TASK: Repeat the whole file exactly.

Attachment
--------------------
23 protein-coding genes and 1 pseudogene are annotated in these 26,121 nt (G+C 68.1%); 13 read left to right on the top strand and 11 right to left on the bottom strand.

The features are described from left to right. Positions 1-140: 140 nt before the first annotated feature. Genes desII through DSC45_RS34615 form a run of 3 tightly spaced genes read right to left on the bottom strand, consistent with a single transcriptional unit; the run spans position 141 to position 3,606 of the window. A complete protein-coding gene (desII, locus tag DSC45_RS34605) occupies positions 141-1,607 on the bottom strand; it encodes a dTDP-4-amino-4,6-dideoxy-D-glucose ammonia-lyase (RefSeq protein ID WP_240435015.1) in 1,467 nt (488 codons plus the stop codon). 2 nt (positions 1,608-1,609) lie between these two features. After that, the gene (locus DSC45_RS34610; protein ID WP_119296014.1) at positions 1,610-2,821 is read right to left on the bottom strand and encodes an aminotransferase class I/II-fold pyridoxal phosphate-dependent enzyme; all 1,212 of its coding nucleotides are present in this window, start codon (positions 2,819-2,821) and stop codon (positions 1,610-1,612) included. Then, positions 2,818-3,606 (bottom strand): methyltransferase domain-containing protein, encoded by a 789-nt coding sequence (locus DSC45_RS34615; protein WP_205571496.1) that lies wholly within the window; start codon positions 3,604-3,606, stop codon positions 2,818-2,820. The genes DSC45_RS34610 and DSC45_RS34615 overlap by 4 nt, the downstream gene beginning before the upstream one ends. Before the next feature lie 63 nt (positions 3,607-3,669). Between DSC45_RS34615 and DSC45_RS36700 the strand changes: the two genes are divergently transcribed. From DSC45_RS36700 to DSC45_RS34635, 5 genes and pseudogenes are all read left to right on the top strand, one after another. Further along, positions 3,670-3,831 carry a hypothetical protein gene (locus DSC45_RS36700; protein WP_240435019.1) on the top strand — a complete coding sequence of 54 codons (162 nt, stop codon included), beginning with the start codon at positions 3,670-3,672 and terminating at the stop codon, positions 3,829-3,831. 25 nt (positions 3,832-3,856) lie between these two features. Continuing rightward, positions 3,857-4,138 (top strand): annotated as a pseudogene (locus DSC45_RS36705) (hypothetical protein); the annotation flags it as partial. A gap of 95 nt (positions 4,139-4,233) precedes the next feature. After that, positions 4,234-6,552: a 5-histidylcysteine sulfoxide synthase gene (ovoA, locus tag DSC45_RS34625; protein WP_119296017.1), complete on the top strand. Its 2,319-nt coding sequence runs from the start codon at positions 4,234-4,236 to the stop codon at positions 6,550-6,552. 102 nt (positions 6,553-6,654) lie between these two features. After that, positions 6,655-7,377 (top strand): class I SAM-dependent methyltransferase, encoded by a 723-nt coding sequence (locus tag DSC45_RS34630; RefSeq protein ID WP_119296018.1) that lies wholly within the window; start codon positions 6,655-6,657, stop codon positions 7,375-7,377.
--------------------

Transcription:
23 protein-coding genes and 1 pseudogene are annotated in these 26,121 nt (G+C 68.1%); 13 read left to right on the top strand and 11 right to left on the bottom strand.

The features are described from left to right. Positions 1-140: 140 nt before the first annotated feature. Genes desII through DSC45_RS34615 form a run of 3 tightly spaced genes read right to left on the bottom strand, consistent with a single transcriptional unit; the run spans position 141 to position 3,606 of the window. A complete protein-coding gene (desII, locus tag DSC45_RS34605) occupies positions 141-1,607 on the bottom strand; it encodes a dTDP-4-amino-4,6-dideoxy-D-glucose ammonia-lyase (RefSeq protein ID WP_240435015.1) in 1,467 nt (488 codons plus the stop codon). 2 nt (positions 1,608-1,609) lie between these two features. After that, the gene (locus DSC45_RS34610; protein ID WP_119296014.1) at positions 1,610-2,821 is read right to left on the bottom strand and encodes an aminotransferase class I/II-fold pyridoxal phosphate-dependent enzyme; all 1,212 of its coding nucleotides are present in this window, start codon (positions 2,819-2,821) and stop codon (positions 1,610-1,612) included. Then, positions 2,818-3,606 (bottom strand): methyltransferase domain-containing protein, encoded by a 789-nt coding sequence (locus DSC45_RS34615; protein WP_205571496.1) that lies wholly within the window; start codon positions 3,604-3,606, stop codon positions 2,818-2,820. The genes DSC45_RS34610 and DSC45_RS34615 overlap by 4 nt, the downstream gene beginning before the upstream one ends. Before the next feature lie 63 nt (positions 3,607-3,669). Between DSC45_RS34615 and DSC45_RS36700 the strand changes: the two genes are divergently transcribed. From DSC45_RS36700 to DSC45_RS34635, 5 genes and pseudogenes are all read left to right on the top strand, one after another. Further along, positions 3,670-3,831 carry a hypothetical protein gene (locus DSC45_RS36700; protein WP_240435019.1) on the top strand — a complete coding sequence of 54 codons (162 nt, stop codon included), beginning with the start codon at positions 3,670-3,672 and terminating at the stop codon, positions 3,829-3,831. 25 nt (positions 3,832-3,856) lie between these two features. Continuing rightward, positions 3,857-4,138 (top strand): annotated as a pseudogene (locus DSC45_RS36705) (hypothetical protein); the annotation flags it as partial. A gap of 95 nt (positions 4,139-4,233) precedes the next feature. After that, positions 4,234-6,552: a 5-histidylcysteine sulfoxide synthase gene (ovoA, locus tag DSC45_RS34625; protein WP_119296017.1), complete on the top strand. Its 2,319-nt coding sequence runs from the start codon at positions 4,234-4,236 to the stop codon at positions 6,550-6,552. 102 nt (positions 6,553-6,654) lie between these two features. After that, positions 6,655-7,377 (top strand): class I SAM-dependent methyltransferase, encoded by a 723-nt coding sequence (locus tag DSC45_RS34630; RefSeq protein ID WP_119296018.1) that lies wholly within the window; start codon positions 6,655-6,657, stop codon positions 7,375-7,377.